Following the creation of a Teams hub, a SharePoint site is automatically set up, complete with a document library for each channel. Any file uploaded to Teams will be visible from the Files tab and simultaneously stored in SharePoint. If you want to open the file directly from SharePoint, you can click on the three dots located after the file name and select “Open in SharePoint.”

Accessing help

If you feel like you’ve exhausted all the assistance you can find from third parties, you can always try Teams’ built-in help feature. Towards the left-hand side of the app, you’ll find the “Help” button, where Teams provides localized advice on a host of topics. These are organized by feature, but there is also a “Videos” section displaying visual content on how to use the app.

Teams also has its own dedicated support webpage, which provides guidance, training, and tips so you can discover how any aspect of the platform works. With all that and the above guide, you’ll go from dummy to Teams expert in no time.

Fortunately, there’s another way to find the right app for your business: ask the experts. Contact us today for an IT assessment!

If you are looking for an expert to help you find the best solutions for your business talk to GCInfotech about a free technology assessment

Published with consideration from TechRadar.com SOURCE

Microsoft Teams

If you’re like most people, you only use your office chat applications for simple, everyday use — to ask someone a question or to touch base with colleagues. But wouldn’t it be great if you could do more things at once in these apps, such as completing tasks and chatting with colleagues all in a single window? Perhaps you’ve already heard of Microsoft Teams’ robust features to accomplish this, but how do you get the most out of the program?

The convenience of chat apps has enabled workers to cut time spent chatting with colleagues and spend more time doing their tasks. What’s more, work-related software is increasingly becoming more mobile- and user-friendly, with apps like Microsoft Teams bringing together several different platforms. Here’s how you can use that to your advantage:

Use SharePoint to store and share files

You might already be using SharePoint to store files and collaborate with your teammates. But did you know that in every Teams channel, you can click the Files tab to share files from SharePoint with team members? You can also access SharePoint files already shared in the channel and use Office Online or Office Desktop to collaborate on those files.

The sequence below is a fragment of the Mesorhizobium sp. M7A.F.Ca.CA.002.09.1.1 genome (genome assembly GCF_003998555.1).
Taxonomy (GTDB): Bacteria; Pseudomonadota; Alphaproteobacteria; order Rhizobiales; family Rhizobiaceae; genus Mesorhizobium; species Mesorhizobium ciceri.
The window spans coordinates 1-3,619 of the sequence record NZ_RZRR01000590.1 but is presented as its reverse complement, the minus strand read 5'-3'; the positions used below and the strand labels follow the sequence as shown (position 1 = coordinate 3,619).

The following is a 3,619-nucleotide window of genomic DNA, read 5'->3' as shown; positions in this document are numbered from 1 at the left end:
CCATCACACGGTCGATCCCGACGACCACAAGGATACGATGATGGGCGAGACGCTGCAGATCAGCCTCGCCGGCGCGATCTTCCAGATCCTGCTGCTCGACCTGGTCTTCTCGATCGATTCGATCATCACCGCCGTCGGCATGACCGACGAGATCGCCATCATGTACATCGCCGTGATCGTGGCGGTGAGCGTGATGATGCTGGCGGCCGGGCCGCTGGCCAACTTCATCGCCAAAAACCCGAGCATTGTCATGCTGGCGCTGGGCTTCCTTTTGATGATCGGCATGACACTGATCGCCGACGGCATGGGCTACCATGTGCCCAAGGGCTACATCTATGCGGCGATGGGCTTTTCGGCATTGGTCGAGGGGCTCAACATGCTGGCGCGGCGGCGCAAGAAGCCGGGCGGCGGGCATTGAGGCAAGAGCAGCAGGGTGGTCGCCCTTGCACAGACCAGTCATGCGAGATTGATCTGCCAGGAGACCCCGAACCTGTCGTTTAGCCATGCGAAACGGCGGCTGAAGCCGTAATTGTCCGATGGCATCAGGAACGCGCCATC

Forward emails into a channel

You get countless emails every day, many of which might be buried in your inboxes. Fortunately, Microsoft makes it easy to forward any email message from Outlook to a Teams channel so they show up in both platforms.

To do this, click the ellipsis (…) next to any channel name and select Get email address. This generates an email address for the channel, which you can copy and use to forward files, documents, and messages.

Stick with a few groups

While you can create as many groups within your organization as you like, going overboard can result in a cluttered messaging interface that overwhelms team members. Instead, you can create groups based on the number of projects and team members involved ー you can always add more if necessary.

Set up audio conferencing

Teams lets you host voice meetings with groups or with just one team member. This is particularly useful when communicating with remote workers or clients, in which case you can give them guest access to your Teams channel. Guest access ensures they’re able to communicate with someone but unable to view private information.

Test communication strategies

Just because some of the features in Teams overlap with other Microsoft platforms, such as Yammer and Skype for Business, doesn’t mean they’re all redundant. Think of it as a chance to test different communication strategies to find out what works best for you. For instance, if most of your clients have a Skype ID, you can use Skype for client calls.

Share conversations with new team members

Teams makes onboarding new hires easy. Rather than forwarding numerous emails and documents to new employees, use Teams to share past conversations and projects with them. This enables everyone to catch up without having to deal with cumbersome documents.

Microsoft Teams and other Office solutions are equipped with plenty of useful features that can take some time to master. But by taking advantage of these tools, you’ll be able to save time and maximize efficiency without having to spend a dime. If you have any questions about Microsoft Office and how it can benefit your business, don’t hesitate to give us a call.

If you are looking for an expert to help you find the best solutions for your business talk to GCInfotech about a free technology assessment

Published with consideration from TechAdvisory.org SOURCE